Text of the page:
After all of the tiles have been dry laid and cut to size, it's time to set them. Begin by mixing up the thinset. You should use quick-setting modified thinset since the tiles are heavy and you want them to set before they move. Dean and Derek also suggest using white thinset as colored thinset can bleed through your tile.
You can mix the thinset with a trowel in a clean five-gallon bucket or use a paddle mixer. Add water until you reach a consistency of peanut butter.
Start setting tiles at an inside corner. Use the square notched trowel to spread a layer of thinset on the countertop. Smooth a layer first and then go over it with the notched ends of the trowel.
Next, spread a thin layer of mud on the back of the tile. The total thickness of the thinset should equal the thickness of the 3/8 inch granite piece. Set the tile in the thinset, level it left to right and front to back, and move to the next tile.
Work in small sections, and remember to level and maintain very small joint sizes. You want the tiles to run smoothly from one into the other. If you need to make adjustments, you can lightly tap the tiles with a rubber mallet. If you need to reset the tile, you can pop it using the suction cup and then reset it.
If you find that your substrate is not perfectly level as you set the tiles, you can beef up your thinset bed, throw in a tile shim underneath, or tape the two pieces together with blue quick-release tape. These will prevent the tiles from sinking or sliding. Finish setting all of your tile pieces.
If thinset squeezes up between joints, immediately wipe it away with a grout sponge.
The outdated kitchen Dean and Derek are revamping included ugly countertops and an ugly backsplash, and they can't remake one without remaking the other. They have several options for the backsplash: they can use the solid pieces they're using for the countertops, create a decorative mosaic or combine the two to create a unique backsplash. They work with mosaic tiles that come in 1x1 inch and 2x2 inch sizes and are set on a mesh backing for easy installation. Dean and Derek decide on a backsplash that puts the tiles on the diagonal and incorporates decorative granite trim. You can do whatever you like best. The installation methods are essentially identical.
Dean and Kelley find the exact measurements of each backsplash wall section and then transfer those measurements to a flat surface. They use the floor of the garage to lay out the entire design (Image 1) and mark where cuts will need to be made. The advantage of using small mosaic pieces is that most cuts can be made by cutting the mesh.
If you need to cut the tile itself, measure and mark the cuts with a whiteout pen and then cut them with the wet saw. As you work, make sure that everything is square and the joints are uniform (Image 2).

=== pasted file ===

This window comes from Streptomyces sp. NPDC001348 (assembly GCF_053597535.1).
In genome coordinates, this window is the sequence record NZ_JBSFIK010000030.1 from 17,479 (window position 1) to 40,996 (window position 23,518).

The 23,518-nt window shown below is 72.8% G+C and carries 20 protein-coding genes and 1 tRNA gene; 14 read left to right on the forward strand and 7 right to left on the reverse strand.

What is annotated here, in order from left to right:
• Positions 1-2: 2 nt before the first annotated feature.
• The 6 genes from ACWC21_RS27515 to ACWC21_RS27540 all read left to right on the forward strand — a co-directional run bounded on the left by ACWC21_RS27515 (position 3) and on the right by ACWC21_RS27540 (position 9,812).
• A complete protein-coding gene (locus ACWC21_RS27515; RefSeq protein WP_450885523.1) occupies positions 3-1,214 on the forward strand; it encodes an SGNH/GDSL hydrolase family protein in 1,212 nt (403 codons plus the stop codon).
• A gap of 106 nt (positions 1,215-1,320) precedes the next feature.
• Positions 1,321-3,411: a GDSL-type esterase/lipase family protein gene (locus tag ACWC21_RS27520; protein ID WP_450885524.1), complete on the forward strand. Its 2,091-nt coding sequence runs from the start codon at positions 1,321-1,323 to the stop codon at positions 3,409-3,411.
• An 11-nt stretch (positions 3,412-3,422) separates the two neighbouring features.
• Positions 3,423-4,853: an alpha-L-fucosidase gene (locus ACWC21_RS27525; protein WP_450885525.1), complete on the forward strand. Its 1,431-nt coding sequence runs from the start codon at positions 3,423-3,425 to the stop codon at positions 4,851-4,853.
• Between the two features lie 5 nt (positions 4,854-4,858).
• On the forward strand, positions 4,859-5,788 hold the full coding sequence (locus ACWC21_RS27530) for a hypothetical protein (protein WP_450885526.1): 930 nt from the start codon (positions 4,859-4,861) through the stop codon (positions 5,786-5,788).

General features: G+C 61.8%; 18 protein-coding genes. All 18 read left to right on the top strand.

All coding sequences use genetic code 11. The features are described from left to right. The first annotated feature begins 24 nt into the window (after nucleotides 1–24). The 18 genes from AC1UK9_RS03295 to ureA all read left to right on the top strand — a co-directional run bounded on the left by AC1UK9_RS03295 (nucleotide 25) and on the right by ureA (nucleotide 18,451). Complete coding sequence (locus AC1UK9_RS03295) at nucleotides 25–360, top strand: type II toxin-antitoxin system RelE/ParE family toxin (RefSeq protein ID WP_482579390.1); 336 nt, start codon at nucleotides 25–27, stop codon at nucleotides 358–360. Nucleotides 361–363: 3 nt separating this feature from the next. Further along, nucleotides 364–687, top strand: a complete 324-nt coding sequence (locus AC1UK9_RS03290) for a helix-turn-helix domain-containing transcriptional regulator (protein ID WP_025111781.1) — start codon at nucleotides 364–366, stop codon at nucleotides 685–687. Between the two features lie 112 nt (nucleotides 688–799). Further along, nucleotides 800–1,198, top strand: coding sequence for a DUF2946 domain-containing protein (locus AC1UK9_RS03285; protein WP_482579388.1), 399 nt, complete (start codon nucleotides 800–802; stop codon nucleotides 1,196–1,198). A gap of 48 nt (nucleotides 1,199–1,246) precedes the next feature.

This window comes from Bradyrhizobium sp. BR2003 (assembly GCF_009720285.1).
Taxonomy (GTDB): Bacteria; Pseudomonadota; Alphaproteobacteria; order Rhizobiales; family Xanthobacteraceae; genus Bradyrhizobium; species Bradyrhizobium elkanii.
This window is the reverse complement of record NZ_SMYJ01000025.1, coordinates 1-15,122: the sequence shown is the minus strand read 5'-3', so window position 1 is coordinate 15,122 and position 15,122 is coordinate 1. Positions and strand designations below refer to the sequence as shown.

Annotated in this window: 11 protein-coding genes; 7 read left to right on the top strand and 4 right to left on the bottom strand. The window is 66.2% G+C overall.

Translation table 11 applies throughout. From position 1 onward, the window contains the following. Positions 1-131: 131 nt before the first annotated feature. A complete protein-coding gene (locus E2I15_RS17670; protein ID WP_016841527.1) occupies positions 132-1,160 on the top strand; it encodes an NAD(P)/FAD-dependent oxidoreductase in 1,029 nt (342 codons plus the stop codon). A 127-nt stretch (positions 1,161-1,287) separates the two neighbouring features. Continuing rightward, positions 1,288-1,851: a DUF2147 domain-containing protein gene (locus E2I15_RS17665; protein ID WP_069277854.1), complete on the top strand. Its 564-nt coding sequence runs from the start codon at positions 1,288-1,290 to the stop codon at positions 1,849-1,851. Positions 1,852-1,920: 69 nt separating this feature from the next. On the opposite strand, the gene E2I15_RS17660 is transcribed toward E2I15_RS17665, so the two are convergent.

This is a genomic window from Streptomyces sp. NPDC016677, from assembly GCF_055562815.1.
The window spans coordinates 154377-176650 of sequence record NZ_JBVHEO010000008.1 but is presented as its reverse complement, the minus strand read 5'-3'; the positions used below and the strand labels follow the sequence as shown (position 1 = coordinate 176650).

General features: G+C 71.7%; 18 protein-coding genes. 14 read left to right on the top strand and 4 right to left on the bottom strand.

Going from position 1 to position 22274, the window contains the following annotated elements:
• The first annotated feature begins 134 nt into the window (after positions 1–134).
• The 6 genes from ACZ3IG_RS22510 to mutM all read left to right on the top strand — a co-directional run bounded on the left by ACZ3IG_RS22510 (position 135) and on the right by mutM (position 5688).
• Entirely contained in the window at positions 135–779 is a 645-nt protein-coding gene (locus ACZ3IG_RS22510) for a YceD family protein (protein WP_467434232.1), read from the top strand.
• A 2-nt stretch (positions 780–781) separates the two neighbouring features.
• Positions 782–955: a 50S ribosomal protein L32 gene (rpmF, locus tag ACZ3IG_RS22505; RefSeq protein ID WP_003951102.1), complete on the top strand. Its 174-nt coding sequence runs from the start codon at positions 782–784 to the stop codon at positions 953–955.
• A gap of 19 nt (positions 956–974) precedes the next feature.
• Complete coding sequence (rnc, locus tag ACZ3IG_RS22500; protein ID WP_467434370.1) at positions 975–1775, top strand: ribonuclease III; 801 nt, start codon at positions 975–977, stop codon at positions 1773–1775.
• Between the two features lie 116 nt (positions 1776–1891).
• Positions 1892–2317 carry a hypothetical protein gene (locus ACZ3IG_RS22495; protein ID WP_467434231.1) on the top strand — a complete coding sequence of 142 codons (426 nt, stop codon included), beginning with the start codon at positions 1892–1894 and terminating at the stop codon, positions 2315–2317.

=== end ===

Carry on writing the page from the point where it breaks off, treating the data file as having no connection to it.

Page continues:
With all of the backsplash sections laid out and the cuts made, apply the tile to the wall (Image 3). Dean and Derek use a margin trowel to apply the quick-setting thinset. You can press the tiles into the thinset with your hands (Image 4) or using a grout float but make sure they bond with the thinset. Dean and Derek suggest also using small shims to hold the pieces in place until they dry.
Because the quick-setting thinset sets up in about 30 minutes, you can begin grouting almost immediately. Dean and Derek use coordinating black unsanded grout for their black countertops to further the illusion of slab granite. Mix the grout following directions.
Put a dollop of grout on the counter and work it across and into the joints with a grout float (Image 2). Grouting on the diagonal keeps the float from digging out the joints as you work.
For the bull nose edges, use your fingers to work in the grout. Wipe up excess grout as you work using a grout sponge to make clean up easier (Image 3). Repeat the same process for the backsplashes. You can change your grout color if you like. Dean and Derek selected a lighter grout for the backsplash.
After the grout has dried, seal the countertops with a penetrating stone sealer (Image 4). (Check the manufacturer's instructions for proper drying times.) Apply the sealer generously with a pump sprayer, wait a few minutes, then wipe it off with a clean rag. The sealer should take 15 to 20 minutes to penetrate.
After re-installing appliances, this kitchen transformation is complete--a designer revamp that you can say you did yourself.
Wear gloves when mixing colored grout (Image 1) to avoid staining your hands.